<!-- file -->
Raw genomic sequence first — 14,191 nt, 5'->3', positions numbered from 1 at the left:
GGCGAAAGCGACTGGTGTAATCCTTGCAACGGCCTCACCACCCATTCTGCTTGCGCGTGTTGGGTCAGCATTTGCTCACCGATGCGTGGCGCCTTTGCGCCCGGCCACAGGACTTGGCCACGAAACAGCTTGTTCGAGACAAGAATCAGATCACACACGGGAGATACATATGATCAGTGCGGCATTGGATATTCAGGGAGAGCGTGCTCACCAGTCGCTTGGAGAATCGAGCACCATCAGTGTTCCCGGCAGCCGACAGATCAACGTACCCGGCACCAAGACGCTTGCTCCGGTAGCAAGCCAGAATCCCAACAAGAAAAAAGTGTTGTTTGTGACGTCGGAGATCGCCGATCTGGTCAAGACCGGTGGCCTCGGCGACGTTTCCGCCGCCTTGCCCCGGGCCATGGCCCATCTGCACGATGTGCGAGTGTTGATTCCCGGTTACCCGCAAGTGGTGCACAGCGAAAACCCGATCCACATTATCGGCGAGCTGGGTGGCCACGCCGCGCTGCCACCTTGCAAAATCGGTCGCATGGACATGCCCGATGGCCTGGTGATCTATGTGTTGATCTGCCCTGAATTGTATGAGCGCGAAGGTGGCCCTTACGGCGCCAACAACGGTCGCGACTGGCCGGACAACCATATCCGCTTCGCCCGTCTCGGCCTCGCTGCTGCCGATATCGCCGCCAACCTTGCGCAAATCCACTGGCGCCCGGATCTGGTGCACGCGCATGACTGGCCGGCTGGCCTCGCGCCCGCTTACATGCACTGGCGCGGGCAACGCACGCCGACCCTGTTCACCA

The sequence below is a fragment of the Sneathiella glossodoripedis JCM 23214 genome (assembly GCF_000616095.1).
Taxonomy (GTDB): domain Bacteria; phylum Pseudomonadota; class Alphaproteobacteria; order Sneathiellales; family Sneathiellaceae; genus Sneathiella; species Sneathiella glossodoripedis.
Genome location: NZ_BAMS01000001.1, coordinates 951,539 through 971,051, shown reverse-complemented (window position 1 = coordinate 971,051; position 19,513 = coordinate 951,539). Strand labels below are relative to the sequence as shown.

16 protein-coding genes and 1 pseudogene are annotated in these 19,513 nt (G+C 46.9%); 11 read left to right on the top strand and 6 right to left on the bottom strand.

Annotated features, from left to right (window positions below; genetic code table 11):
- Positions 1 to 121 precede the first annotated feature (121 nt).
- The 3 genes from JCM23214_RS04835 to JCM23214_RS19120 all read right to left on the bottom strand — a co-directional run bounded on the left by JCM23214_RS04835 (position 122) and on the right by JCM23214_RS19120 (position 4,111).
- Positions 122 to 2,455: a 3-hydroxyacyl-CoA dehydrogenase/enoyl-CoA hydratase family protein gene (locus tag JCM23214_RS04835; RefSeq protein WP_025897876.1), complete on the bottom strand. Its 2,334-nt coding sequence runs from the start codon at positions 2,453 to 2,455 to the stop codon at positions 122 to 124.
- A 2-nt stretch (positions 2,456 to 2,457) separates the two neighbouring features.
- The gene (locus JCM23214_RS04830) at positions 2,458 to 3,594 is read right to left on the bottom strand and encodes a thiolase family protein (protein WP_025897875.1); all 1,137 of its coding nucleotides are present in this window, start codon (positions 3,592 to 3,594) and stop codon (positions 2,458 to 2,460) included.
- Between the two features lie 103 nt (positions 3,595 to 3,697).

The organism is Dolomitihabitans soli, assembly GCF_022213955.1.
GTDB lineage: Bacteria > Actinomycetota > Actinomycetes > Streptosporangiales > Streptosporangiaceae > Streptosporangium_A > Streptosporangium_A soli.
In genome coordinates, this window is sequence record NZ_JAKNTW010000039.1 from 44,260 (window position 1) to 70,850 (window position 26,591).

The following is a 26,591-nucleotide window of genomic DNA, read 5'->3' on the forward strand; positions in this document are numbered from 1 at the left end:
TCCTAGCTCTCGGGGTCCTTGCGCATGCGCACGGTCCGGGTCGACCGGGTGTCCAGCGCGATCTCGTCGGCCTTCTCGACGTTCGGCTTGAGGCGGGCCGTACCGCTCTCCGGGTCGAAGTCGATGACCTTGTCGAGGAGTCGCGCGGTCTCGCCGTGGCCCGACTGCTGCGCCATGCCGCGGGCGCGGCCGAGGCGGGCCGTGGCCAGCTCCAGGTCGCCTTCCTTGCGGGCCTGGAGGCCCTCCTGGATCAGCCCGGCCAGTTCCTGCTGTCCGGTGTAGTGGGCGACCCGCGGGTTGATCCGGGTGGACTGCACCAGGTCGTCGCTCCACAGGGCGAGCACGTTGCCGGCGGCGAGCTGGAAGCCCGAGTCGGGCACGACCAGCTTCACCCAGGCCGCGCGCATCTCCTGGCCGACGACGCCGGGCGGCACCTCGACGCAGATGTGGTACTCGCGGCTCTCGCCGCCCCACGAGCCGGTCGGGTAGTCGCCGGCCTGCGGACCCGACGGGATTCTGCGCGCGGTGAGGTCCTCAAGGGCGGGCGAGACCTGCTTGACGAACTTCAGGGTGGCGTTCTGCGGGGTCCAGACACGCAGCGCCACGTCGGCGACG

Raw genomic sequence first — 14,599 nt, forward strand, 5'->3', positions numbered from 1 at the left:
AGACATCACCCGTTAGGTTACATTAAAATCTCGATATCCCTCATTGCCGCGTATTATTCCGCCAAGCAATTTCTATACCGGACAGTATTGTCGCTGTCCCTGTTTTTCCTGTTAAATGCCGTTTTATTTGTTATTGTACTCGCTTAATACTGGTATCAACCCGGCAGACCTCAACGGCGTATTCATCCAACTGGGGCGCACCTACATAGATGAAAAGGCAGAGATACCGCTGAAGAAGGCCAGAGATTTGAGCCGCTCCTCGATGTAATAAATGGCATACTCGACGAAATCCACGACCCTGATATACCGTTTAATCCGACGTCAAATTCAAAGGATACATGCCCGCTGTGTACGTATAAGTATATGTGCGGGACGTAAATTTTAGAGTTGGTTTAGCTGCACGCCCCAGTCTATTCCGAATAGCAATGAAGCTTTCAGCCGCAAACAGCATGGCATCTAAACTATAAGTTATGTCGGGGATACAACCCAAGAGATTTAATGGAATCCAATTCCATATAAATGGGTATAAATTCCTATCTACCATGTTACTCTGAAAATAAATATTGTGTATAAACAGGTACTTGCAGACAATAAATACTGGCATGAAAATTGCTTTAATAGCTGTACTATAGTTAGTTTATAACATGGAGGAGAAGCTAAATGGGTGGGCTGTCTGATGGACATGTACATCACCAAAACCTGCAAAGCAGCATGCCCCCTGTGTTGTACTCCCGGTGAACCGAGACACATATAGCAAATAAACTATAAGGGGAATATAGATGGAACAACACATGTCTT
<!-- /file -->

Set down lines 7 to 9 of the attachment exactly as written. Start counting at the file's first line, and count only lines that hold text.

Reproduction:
Annotated features, from left to right (window positions below; genetic code table 11):
- Positions 1 to 121 precede the first annotated feature (121 nt).
- The 3 genes from JCM23214_RS04835 to JCM23214_RS19120 all read right to left on the bottom strand — a co-directional run bounded on the left by JCM23214_RS04835 (position 122) and on the right by JCM23214_RS19120 (position 4,111).